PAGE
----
In the summertime, usually they would make a little sheepfold in their own area. Each shepherd would have his own little sheepfold that would really only consist of maybe a wall of rocks three feet high with an opening in the rocks. At night he would put the sheep in that individual sheepfold. It would be big enough to hold the whole flock. Obviously the fold would vary in size depending on the size of the flock. There was no gate on that kind of fold. There was no door of any kind, but the shepherd himself would lie down in that opening. He would get the sheep in there, and then he would lie down across the opening in the sheepfold and actually become the door. He would lie there, and that was where he slept at night. So this is what Jesus is talking about here in this part of the parable when He says, “I am the door.” Again, this is something that all of these people would have understood instinctively without anybody having to explain it. They had all seen this kind of thing a hundred times.

Jesus said, “I am the door,” and if you understand that metaphor in the setting of that day, you can understand why that was so significant. He is saying that He Himself is the only doorway into the kingdom of God.

To Find Salvation

In verse 9, he gives two promises to people who enter by Him. He says, “I am the door. I am the entrance into the fold of the sheep of God.” In verse 9, He says, “If anyone enters by Me, he will be saved.” Obviously, He is not talking about literal sheep. He is talking about spiritual sheep.

It is interesting that Jesus used this term saved . That term is not politically correct in the religious world today. We don't talk very much about people being saved. We use other terms that communicate that, but I am not sure that I realized until I studied this passage carefully in preparing these comments, that the term saved originated with Jesus Hmself. We talk about people being saved, and I think that I have had in my mind, to whatever extent I thought it through, that D.L. Moody or one of the evangelists from a hundred years ago came up with that term; but Jesus Himself coined that term, and there is no reason for it to be out of style. There is no reason for us to think that it sounds hokey to talk about people being saved. The Savior Himself came up with that term: “By Me if anyone enters, he will be saved.” We talk about people knowing the Lord. We talk about people being born-again. All of those things are all right, but why not go ahead and use the term that Jesus used—they are saved.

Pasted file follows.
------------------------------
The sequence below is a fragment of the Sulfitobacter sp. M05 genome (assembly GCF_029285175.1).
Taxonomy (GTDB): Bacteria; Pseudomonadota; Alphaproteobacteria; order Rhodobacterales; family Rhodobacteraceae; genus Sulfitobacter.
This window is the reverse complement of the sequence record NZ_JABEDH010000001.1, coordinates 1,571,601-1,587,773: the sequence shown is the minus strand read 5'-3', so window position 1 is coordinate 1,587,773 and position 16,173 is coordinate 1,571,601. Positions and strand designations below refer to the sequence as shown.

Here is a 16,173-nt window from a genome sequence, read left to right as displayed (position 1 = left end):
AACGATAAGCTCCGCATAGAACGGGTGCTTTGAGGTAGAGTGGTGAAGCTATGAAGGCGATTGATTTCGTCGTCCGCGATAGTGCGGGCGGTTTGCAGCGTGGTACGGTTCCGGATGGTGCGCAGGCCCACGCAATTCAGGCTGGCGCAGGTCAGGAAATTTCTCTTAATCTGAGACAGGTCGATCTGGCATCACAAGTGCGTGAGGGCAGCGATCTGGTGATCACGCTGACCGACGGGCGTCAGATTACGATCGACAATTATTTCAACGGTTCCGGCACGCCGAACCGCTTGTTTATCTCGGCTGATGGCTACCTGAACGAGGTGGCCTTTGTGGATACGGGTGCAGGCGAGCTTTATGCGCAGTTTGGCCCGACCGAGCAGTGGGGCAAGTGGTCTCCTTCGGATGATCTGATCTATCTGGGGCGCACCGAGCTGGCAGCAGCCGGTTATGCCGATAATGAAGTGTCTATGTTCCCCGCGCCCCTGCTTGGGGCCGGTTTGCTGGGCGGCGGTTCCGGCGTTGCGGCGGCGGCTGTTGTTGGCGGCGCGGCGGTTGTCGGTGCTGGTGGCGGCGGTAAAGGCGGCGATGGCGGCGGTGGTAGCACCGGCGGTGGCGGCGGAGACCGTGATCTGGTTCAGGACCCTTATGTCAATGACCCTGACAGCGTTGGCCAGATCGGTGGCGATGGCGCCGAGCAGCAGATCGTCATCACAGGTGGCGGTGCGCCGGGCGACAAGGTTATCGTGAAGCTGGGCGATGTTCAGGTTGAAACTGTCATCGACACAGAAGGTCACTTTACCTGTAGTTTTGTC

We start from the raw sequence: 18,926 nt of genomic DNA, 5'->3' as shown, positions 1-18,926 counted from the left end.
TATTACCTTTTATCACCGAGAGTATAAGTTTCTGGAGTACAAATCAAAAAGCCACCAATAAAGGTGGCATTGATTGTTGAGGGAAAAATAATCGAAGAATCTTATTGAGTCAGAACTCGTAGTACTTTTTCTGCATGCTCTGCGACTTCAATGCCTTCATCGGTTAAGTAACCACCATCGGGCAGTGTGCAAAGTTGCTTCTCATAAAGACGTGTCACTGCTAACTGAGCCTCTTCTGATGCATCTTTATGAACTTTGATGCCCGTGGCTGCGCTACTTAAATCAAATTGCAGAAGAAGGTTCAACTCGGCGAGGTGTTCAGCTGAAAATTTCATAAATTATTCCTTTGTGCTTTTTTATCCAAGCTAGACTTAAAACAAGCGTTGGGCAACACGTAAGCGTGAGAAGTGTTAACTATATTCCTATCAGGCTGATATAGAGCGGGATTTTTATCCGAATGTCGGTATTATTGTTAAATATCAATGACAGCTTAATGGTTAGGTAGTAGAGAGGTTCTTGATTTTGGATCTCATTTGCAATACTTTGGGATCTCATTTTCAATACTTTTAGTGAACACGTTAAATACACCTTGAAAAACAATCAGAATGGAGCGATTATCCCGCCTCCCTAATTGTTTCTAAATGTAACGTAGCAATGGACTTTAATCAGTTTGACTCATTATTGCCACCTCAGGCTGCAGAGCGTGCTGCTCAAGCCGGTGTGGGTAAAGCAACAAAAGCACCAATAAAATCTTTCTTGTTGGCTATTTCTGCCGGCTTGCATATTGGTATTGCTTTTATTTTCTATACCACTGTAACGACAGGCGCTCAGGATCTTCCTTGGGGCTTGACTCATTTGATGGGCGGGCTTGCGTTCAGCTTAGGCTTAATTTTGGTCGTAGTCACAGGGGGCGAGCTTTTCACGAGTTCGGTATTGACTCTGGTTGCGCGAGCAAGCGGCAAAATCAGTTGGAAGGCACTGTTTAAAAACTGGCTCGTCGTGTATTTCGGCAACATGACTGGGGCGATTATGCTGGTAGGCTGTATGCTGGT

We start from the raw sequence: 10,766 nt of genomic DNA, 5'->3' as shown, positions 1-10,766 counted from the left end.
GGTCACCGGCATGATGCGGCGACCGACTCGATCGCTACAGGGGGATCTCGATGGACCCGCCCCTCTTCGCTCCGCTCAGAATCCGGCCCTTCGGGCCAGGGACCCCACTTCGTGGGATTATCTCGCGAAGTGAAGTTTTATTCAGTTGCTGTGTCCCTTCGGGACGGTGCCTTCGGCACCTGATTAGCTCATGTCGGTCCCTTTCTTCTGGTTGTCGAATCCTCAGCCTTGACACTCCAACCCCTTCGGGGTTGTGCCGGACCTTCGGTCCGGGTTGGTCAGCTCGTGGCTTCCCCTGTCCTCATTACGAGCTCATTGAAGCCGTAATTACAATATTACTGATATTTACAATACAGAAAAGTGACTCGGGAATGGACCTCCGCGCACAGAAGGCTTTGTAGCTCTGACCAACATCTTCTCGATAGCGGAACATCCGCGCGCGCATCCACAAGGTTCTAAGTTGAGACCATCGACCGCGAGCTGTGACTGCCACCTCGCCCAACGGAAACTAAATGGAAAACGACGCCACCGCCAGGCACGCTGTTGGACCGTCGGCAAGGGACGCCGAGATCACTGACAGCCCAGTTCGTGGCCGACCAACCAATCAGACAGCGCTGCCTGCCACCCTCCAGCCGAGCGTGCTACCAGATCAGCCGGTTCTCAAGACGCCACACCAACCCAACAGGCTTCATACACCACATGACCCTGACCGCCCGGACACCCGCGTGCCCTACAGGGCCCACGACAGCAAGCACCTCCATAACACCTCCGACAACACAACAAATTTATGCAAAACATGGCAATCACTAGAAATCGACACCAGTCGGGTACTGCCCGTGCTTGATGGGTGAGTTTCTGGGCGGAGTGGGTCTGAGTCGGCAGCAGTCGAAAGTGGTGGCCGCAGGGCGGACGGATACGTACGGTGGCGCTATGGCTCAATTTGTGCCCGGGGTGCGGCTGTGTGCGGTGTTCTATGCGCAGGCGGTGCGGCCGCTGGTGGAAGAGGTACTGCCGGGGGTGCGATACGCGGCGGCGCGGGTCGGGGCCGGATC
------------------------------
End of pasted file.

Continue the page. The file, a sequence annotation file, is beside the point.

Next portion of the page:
Of course, that pictures the fact that every human being is on their way to Hell without God, separated from God by sin, and God saves us out of that by sending Jesus to die on the Cross, by getting that information to us so that we can accept it. That is what salvation is about. It is being saved from that condemnation of God that we are headed for unless somebody steps in and saves us, and that is exactly what Jesus did. If Jesus chose to use that word, I think we ought to try to use it as much as we can also.

To Find Security

The second promise, in verse 9, is that they will find security. They will find salvation, and they will find security. Notice He says:

John 10

9…he shall be saved, and shall go in and out, and find pasture.

That phrase, to go in and out , is another phrase that those Jews would have recognized because it is also used a lot in the Old Testament. It describes being able to move about freely. What Jesus was talking about here was if a person is saved, he will be able to move through life freely, not hindered by guilt and shame and torment or have to worry about what is going to happen when he stands before God. He can move about freely. He can go in and out because he knows the sin question has been settled, because he knows even if he does yield to temptation and commits sin, God forgives that. To be able to go in and out is to be able to move about freely and safely.

In Numbers, chapter 27, as Moses had been told by God that his life was about to come to an end and that God was going to find another to take his place, Moses prayed, in verse 17, that God would give Israel a man who could go in and out before them and guide them and protect them. In Deuteronomy, chapter 28, verse 6, it says that God blesses a man. “He blesses his going out and his coming in from this time forth and even forever more.” In I Kings, chapter 3, verse 7, David refers to a child as a person who is too immature to go out and come in safely. Psalm 121, verse 8, gave the promise to God's people: “The Lord will keep your going out and your coming in forever more.” Jesus was alluding to an Old Testament term that they would have been familiar with in talking about the great freedom that comes by being saved—again using Jesus' own terminology.


We live in a day and time of unrest and uncertainty, insecurity, the future unknown in so many areas of life; and it is very comforting that in that kind of setting, the Word of God comes to us that we are with God in Christ, that He is as much the Good Shepherd today as He was when He spoke these words 2,000 years ago. God will make provisions for us as we go out and as we come in to guide us and to protect us as the Good Shepherd.